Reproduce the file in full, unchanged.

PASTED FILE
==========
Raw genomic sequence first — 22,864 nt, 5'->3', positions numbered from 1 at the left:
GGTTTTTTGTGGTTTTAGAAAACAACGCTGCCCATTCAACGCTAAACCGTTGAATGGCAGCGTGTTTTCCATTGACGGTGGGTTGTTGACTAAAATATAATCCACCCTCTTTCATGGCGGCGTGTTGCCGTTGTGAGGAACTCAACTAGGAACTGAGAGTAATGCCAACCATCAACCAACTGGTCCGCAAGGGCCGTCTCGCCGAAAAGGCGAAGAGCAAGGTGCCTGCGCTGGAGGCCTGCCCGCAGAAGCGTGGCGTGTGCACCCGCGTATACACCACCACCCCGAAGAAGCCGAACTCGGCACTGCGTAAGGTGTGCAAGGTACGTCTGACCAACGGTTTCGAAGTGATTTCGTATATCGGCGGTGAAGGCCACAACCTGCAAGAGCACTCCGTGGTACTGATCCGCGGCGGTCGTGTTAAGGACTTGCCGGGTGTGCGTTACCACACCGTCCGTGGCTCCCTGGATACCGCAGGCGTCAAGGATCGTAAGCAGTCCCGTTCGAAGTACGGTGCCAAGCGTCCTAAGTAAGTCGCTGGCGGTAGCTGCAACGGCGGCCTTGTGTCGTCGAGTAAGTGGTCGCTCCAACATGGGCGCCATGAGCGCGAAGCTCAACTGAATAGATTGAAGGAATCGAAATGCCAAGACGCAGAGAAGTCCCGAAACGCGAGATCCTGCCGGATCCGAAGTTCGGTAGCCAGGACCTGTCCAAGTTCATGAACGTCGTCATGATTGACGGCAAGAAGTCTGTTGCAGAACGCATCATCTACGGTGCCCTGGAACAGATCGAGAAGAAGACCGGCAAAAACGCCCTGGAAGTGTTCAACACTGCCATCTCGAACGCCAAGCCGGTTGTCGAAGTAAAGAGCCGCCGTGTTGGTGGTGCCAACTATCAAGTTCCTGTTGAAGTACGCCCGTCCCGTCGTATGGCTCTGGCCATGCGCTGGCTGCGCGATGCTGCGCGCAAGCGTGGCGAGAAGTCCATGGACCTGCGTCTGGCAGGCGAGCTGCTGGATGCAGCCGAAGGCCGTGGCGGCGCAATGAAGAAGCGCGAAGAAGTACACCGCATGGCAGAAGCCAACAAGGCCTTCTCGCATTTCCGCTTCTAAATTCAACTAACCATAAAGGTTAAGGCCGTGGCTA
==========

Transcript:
Raw genomic sequence first — 22,864 nt, 5'->3', positions numbered from 1 at the left:
GGTTTTTTGTGGTTTTAGAAAACAACGCTGCCCATTCAACGCTAAACCGTTGAATGGCAGCGTGTTTTCCATTGACGGTGGGTTGTTGACTAAAATATAATCCACCCTCTTTCATGGCGGCGTGTTGCCGTTGTGAGGAACTCAACTAGGAACTGAGAGTAATGCCAACCATCAACCAACTGGTCCGCAAGGGCCGTCTCGCCGAAAAGGCGAAGAGCAAGGTGCCTGCGCTGGAGGCCTGCCCGCAGAAGCGTGGCGTGTGCACCCGCGTATACACCACCACCCCGAAGAAGCCGAACTCGGCACTGCGTAAGGTGTGCAAGGTACGTCTGACCAACGGTTTCGAAGTGATTTCGTATATCGGCGGTGAAGGCCACAACCTGCAAGAGCACTCCGTGGTACTGATCCGCGGCGGTCGTGTTAAGGACTTGCCGGGTGTGCGTTACCACACCGTCCGTGGCTCCCTGGATACCGCAGGCGTCAAGGATCGTAAGCAGTCCCGTTCGAAGTACGGTGCCAAGCGTCCTAAGTAAGTCGCTGGCGGTAGCTGCAACGGCGGCCTTGTGTCGTCGAGTAAGTGGTCGCTCCAACATGGGCGCCATGAGCGCGAAGCTCAACTGAATAGATTGAAGGAATCGAAATGCCAAGACGCAGAGAAGTCCCGAAACGCGAGATCCTGCCGGATCCGAAGTTCGGTAGCCAGGACCTGTCCAAGTTCATGAACGTCGTCATGATTGACGGCAAGAAGTCTGTTGCAGAACGCATCATCTACGGTGCCCTGGAACAGATCGAGAAGAAGACCGGCAAAAACGCCCTGGAAGTGTTCAACACTGCCATCTCGAACGCCAAGCCGGTTGTCGAAGTAAAGAGCCGCCGTGTTGGTGGTGCCAACTATCAAGTTCCTGTTGAAGTACGCCCGTCCCGTCGTATGGCTCTGGCCATGCGCTGGCTGCGCGATGCTGCGCGCAAGCGTGGCGAGAAGTCCATGGACCTGCGTCTGGCAGGCGAGCTGCTGGATGCAGCCGAAGGCCGTGGCGGCGCAATGAAGAAGCGCGAAGAAGTACACCGCATGGCAGAAGCCAACAAGGCCTTCTCGCATTTCCGCTTCTAAATTCAACTAACCATAAAGGTTAAGGCCGTGGCTA